Myelofibrosis is a chronic, serious and life-threatening disorder of the bone marrow with a median survival of six years - and much less for very high risk patients
Myelofibrosis is a chronic, serious and life-threatening disorder of the bone marrow. It is characterised by the accumulation of malignant bone marrow cells, a process that triggers an inflammatory response, leading to scars in the bone marrow.
With bone marrow having been replaced by this scar tissue, its capability to produce new red blood cells is reduced, and this function is taken over by the liver and spleen. This causes knock-on effects in the form of the spleen becoming enlarged, along with anaemia, pain and extreme fatigue. The disease is progressive, and about a fifth of all patients with myelofibrosis will ultimately develop acute myeloid leukaemia. The median survival is about six years, but less than a quarter of this for very high risk patients.
A new potential treatment, pacritinib, is being developed by CTI BioPharma in collaboration with Baxter.1 Pacritinib is an orally available multikinase inhibitor that is active against both JAK2 and FLT3 but, importantly, not JAK1. JAK enzymes are involved in signal transduction pathways critical to the growth and development of normal blood cells, inflammatory cytokine expression and immune responses. Mutations in these enzymes are implicated in numerous haematological cancers, and while pacritinib does suppress the JAK2/STAT3 pathway, it is not myelosuppressive and thus might be effective in treating myelofibrosis while reducing the incidence of thrombocytopenia and anaemia that is commonly seen in JAK inhibitors.2
A Phase II study has been carried out in 35 myelofibrosis patients with clinical splenomegaly that was poorly controlled with standard therapies, or who were newly diagnosed with either intermediate risk or high risk disease.3 Those with thrombocytopenia, anaemia or neutropenia were all eligible for the study. Subjects were given once-daily 400mg doses of pacritinib in 28-day cycles, and the endpoint was a spleen response rate of at least a 35% reduction in spleen volume from baseline to week 24, as measured by MRI. At week 24, eight of the 26 evaluable patients had this level of spleen volume reduction, and 15 of the 31 patients had at least a 50% reduction in total symptom score.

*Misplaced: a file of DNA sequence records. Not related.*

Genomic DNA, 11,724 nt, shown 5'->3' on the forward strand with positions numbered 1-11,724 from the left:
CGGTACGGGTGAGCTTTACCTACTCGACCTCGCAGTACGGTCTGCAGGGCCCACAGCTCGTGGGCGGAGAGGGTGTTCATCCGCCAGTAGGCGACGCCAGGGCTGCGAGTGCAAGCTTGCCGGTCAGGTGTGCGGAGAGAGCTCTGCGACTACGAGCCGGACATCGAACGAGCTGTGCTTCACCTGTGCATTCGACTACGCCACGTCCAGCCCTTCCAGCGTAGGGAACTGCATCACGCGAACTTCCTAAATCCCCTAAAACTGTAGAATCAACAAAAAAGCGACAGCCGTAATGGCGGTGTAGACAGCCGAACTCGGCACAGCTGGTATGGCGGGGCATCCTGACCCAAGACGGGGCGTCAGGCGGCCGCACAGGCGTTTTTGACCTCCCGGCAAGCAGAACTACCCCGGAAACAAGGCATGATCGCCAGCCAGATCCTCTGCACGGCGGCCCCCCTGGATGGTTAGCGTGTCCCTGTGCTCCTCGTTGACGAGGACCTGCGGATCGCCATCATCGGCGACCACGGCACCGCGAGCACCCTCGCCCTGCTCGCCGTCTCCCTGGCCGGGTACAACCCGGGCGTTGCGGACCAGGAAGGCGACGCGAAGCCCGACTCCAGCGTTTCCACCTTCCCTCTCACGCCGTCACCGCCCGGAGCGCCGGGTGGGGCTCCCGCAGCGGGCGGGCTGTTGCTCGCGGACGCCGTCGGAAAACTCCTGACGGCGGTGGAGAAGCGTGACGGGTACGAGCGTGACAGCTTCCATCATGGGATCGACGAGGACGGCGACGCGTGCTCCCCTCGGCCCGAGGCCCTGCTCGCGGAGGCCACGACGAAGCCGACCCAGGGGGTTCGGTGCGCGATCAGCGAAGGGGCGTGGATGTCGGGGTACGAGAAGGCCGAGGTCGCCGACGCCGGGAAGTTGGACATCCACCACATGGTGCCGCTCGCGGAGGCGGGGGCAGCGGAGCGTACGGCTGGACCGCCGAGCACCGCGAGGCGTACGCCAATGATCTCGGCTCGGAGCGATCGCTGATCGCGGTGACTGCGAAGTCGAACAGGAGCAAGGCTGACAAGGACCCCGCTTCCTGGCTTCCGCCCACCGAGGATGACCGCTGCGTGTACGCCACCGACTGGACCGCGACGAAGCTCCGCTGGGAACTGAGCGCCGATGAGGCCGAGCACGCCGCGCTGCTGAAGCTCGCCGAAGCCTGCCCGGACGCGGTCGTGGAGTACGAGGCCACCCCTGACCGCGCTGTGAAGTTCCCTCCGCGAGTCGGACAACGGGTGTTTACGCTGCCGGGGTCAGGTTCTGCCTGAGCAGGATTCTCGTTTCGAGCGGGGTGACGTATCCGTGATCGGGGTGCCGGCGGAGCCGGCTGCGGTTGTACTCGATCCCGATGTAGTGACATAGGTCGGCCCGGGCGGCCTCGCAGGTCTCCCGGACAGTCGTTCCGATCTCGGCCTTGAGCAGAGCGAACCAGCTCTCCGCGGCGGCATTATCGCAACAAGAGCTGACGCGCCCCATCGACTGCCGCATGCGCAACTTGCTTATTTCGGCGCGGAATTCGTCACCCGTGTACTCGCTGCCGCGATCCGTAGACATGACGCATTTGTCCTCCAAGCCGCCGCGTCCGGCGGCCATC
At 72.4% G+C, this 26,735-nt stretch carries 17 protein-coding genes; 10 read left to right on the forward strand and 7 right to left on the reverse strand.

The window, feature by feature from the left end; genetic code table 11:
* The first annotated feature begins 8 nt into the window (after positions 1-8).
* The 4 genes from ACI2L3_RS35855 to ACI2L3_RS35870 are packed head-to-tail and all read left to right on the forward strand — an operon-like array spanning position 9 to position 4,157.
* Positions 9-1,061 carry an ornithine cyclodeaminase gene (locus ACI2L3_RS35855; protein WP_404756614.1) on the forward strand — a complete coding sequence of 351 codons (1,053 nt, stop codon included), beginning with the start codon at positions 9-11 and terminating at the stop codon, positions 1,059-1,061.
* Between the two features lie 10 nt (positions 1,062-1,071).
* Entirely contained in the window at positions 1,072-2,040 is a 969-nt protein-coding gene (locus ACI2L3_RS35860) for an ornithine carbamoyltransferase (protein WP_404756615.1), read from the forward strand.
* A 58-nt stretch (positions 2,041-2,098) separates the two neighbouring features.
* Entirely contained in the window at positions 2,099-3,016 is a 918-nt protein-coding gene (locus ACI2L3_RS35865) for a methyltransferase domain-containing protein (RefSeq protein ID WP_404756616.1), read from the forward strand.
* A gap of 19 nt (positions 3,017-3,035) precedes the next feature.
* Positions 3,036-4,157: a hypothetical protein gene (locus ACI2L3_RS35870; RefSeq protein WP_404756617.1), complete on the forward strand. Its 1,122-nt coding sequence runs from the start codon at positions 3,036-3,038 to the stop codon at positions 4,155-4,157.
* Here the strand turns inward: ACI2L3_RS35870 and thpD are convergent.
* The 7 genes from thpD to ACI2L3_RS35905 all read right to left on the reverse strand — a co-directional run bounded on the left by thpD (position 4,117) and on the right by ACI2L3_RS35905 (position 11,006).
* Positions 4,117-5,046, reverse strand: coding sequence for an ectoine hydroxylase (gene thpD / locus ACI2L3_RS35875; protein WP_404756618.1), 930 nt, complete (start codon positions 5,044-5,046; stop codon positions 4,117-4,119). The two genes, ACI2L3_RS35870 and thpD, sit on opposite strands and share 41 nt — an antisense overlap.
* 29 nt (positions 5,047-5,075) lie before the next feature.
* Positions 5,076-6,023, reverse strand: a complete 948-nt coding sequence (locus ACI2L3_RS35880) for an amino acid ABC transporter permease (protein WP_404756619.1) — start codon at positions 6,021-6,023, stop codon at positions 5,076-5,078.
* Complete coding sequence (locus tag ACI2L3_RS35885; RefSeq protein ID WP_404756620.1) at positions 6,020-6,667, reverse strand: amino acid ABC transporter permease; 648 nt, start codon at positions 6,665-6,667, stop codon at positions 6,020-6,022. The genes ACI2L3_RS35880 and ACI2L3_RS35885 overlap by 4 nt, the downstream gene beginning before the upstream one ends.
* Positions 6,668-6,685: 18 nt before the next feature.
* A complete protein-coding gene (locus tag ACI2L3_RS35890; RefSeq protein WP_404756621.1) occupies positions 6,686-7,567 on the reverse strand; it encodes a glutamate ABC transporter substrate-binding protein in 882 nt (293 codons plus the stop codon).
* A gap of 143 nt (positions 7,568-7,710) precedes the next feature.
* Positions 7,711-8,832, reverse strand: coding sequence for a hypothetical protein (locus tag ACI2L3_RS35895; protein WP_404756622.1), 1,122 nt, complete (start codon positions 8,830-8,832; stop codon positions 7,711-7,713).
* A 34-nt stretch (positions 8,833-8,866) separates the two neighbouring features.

The most common adverse events were low-grade diarrhoea and nausea, with one patient discontinuing treatment as a result. Five patients died, three as a result of serious adverse events. Anaemia and thrombocytopenia were also seen, in 12 and eight patients respectively.
Phase I studies have also been carried out in other forms of blood cancer, including a trial in 34 patients with relapsed or refractory Hodgkin or non-Hodgkin lymphoma of any type except CNS or Burkitt’s lymphoma.4 Subjects were given escalating oral doses of 100 to 600mg/day in 28 day cycles, and the response was evaluated after eight weeks. The maximum tolerated dose was not reached, and it was well tolerated, with the most common treatment related problems being gastrointestinal toxicities.
There were three partial responses at doses of at least 300mg/day, and 15 patients achieved stable disease, about half of whom had tumour reductions. Most responses lasted at least two months.
1. A.D William et al. J. Med. Chem. 2011, 54, 4638
2. S. Hart et al. Blood Cancer J. 2011, 1(11), e44
3. R.S. Komrokji Blood, 2015, Mar 11, pii: blood-2013-02-484832, epub ahead of print
4. A. Younes et al. J. Clin. Oncol. 2012, 30, 4161